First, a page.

Clinical trials are research studies in which people volunteer to test new drugs or medical devices. Doctors use clinical trials to learn whether a new treatment works and is safe. These kinds of studies are needed to develop new treatments for serious medical problems, such as lung disease.
Clinical trials can offer benefits to those who participate. These benefits may include access to new treatment options or medical devices that are not widely available yet. Clinical trials can also give participants a feeling that they are helping to advance medical science.
There are different types of clinical trials and they are conducted in progressive phases (from stage I through IV). Once a clinical trial reaches its end and proves that a therapy works, the U.S. Food and Drug Administration (FDA) must still approve that therapy for the public.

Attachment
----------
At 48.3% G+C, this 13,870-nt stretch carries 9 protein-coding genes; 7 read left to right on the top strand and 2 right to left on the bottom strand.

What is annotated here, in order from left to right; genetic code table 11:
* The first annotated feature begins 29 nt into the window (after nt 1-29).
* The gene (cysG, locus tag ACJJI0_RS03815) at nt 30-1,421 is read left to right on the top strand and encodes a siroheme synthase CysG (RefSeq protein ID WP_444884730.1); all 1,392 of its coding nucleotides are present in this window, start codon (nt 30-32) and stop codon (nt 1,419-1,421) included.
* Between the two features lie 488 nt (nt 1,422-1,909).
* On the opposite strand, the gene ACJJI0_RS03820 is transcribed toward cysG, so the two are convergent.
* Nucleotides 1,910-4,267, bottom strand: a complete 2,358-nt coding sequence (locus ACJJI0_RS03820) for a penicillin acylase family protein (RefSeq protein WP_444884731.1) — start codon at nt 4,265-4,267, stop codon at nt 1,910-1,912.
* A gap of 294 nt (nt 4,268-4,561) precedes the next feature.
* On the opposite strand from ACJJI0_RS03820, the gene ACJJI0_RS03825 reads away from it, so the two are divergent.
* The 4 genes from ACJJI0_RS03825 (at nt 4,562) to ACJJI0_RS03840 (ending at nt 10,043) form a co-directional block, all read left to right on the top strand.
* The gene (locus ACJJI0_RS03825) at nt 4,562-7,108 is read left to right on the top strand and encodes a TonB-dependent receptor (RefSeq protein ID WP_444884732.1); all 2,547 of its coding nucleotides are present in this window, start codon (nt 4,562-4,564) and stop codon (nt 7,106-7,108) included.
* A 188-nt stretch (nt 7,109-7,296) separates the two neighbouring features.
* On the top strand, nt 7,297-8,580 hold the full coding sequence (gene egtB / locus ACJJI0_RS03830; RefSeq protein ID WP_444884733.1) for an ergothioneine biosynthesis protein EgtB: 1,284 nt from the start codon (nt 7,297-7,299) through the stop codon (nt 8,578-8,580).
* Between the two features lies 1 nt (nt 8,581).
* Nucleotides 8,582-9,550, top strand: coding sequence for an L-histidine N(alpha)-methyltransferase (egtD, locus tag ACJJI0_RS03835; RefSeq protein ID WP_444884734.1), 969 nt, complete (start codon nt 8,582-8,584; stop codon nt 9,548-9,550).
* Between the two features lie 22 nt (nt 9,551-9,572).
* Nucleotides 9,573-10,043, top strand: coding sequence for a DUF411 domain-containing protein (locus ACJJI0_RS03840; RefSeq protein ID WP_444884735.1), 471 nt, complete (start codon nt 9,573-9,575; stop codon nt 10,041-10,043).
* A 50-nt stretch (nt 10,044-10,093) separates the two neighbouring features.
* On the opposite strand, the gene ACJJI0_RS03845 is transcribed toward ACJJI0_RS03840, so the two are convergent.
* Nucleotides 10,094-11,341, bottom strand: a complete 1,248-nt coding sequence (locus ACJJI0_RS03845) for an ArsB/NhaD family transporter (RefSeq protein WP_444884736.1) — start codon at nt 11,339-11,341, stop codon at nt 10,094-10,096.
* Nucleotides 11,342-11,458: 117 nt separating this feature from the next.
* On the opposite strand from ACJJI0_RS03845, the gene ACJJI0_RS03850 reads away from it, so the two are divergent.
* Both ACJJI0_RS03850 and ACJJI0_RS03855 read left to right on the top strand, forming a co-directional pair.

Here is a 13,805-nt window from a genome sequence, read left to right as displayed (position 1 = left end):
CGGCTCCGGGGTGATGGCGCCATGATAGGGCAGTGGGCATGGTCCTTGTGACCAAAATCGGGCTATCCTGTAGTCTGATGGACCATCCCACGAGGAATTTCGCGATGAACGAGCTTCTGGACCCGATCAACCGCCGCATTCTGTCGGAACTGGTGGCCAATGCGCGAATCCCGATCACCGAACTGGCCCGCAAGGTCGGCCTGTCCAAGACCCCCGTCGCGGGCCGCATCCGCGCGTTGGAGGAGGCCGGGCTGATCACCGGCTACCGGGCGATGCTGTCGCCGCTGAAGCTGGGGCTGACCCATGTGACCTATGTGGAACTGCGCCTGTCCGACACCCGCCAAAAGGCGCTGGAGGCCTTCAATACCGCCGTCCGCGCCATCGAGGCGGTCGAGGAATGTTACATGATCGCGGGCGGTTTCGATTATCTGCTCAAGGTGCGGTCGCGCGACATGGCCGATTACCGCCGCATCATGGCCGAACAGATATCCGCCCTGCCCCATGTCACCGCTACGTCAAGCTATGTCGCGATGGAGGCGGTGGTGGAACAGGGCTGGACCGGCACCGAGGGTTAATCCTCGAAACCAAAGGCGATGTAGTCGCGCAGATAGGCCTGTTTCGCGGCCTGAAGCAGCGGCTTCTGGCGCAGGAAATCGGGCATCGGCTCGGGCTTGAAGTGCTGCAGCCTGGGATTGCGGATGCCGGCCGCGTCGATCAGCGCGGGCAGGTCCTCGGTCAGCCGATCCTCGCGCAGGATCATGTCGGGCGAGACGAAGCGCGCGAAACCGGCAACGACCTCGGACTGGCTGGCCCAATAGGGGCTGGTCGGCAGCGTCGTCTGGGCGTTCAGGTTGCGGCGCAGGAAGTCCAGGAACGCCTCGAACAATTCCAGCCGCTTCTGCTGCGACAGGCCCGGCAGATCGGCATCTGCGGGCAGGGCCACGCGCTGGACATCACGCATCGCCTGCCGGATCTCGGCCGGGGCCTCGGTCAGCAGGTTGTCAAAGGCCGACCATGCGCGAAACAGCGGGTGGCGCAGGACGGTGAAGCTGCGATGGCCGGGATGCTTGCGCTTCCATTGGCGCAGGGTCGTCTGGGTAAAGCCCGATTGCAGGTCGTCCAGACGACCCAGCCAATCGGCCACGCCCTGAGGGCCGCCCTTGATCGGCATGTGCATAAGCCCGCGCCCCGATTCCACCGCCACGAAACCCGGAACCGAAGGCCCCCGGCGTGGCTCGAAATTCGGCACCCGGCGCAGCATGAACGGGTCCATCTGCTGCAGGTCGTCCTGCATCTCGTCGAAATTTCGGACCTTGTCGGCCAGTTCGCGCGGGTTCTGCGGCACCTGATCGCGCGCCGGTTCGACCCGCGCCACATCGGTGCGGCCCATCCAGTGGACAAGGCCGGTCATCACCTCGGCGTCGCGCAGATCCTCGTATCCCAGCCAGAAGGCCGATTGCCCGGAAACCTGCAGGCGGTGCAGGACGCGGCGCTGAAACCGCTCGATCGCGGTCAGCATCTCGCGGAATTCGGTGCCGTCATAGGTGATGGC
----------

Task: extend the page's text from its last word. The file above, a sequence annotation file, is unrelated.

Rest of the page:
Participation in a clinical trial is 100% voluntary. If you meet the requirements for one, you will get to decide if you want to take part in it.
Talk to your doctor about whether a clinical trial may be right for you. You can also learn more about clinical trials at clinicaltrials.gov.
- Learn more about clinical trials for cancer at Temple Health.
- Learn more about clinical trials for heart disease at Temple Health.
- Learn more about clinical trials for lung disease at Temple Health.
COVID-19 Clinical Trials
Researchers and clinicians at Temple Health and the Lewis Katz School of Medicine are conducting many clinical trials for the prevention, early identification and treatment of COVID-19.